Ohio Workers’ Compensation law prohibits employers from retaliating against employees who seek workers’ compensation benefits. Ohio Revised Code 4123.90 provides that “no employer shall discharge, demote, reassign, or take any punitive action against any employee because the employee filed a claim … under the workers' compensation act for an injury or occupational disease which occurred in the course of and arising out of his employment with that employer.” The Ohio Supreme Court recently interpreted this provision and held that an employee may pursue a case of retaliation even if he cannot prove a workplace injury.

In Onderko v. Sierra Lobo, Inc., plaintiff Michael Onderko was terminated for bringing a “deceptive” workers’ compensation claim. Onderko had claimed he felt knee pain at work, left work because of that pain, and then exacerbated his injury when stepping off a curb on his way home after having left work. He alleged that he did not report his original knee pain as a workplace injury because his employer was concerned about its safety record and he feared an adverse action for reporting (for insight on how OHSA would view this alleged disincentive to report a work-related injury, read this recent Labor and Employment Alert). He later filed for workers’ compensation after his employer denied him light duty.

The Industrial Commission of Ohio ultimately denied his claim, and he was terminated for his “deceptive” attempt to obtain workers’ compensation benefits. Onderko then sued, alleging he was retaliated against in violation of RC 4123.90 for requesting workers’ compensation benefits. Sierra Lobo moved for summary judgment, asserting that Onderko must show that he actually incurred a work-related injury to bring such a suit. In rebuttal, Onderkoargued that it was unlawful to discharge him for filing a claim for benefits, regardless of whether the claim was found valid. The Supreme Court agreed with Onderko.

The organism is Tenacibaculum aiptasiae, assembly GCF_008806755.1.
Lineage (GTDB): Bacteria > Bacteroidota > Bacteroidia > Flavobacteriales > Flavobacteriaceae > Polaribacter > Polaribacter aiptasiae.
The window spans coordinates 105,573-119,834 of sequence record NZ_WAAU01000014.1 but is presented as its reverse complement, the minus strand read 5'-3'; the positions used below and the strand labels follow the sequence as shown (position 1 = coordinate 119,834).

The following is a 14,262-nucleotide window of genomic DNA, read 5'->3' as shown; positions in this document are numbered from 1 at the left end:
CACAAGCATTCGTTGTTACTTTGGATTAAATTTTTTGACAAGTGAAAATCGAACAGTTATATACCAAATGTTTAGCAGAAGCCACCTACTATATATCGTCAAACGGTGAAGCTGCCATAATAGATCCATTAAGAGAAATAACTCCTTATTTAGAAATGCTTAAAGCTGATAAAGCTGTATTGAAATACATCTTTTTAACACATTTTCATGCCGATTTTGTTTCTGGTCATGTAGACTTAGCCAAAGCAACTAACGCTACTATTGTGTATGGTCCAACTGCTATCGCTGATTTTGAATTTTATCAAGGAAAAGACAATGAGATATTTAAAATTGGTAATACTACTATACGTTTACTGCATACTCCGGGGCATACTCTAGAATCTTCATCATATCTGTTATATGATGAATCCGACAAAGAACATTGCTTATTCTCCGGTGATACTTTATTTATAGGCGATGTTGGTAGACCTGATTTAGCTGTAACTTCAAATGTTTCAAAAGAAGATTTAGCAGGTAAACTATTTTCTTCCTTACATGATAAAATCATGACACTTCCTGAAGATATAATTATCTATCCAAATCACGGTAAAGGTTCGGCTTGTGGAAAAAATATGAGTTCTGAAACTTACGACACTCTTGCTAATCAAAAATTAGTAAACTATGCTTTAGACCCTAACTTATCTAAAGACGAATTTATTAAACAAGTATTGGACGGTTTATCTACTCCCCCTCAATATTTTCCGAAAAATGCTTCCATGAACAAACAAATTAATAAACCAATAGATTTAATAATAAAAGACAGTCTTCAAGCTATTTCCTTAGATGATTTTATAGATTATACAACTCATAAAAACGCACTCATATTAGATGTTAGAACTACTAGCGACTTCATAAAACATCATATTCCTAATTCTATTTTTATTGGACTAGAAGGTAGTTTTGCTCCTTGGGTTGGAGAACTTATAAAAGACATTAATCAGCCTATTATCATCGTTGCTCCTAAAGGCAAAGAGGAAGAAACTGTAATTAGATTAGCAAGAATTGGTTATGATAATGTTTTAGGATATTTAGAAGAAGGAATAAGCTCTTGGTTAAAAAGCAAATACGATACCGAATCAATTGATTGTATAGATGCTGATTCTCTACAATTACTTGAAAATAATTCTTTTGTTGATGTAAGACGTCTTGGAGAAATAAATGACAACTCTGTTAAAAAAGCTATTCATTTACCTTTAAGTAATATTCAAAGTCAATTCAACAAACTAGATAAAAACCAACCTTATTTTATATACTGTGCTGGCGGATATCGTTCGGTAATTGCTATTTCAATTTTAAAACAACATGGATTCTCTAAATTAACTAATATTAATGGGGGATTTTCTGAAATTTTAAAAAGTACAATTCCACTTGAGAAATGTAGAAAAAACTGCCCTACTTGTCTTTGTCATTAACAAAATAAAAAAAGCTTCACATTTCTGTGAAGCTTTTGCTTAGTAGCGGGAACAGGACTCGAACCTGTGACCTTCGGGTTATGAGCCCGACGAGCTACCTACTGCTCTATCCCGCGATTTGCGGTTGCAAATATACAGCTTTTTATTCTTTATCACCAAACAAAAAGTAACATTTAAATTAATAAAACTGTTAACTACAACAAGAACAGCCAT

The Court explained that “the plain language of the statute” prohibits any punitive action against the employee because he filed for workers’ compensation. “The language of the statute hinges on the employer's response to the plaintiff's pursuit of benefits, not the award of benefits.” And thus, “the only relevant question for the trial court is whether a claim was pursued and whether the employee was fired or otherwise punished for doing so.”

It has always been perilous for an employer to discipline an employee solely for having made a workers’ compensation claim that was denied. This case underscores that fact. Contact your Vorys lawyer if you have questions about workers’ compensation retaliation or the Ohio Workers’ Compensation Act.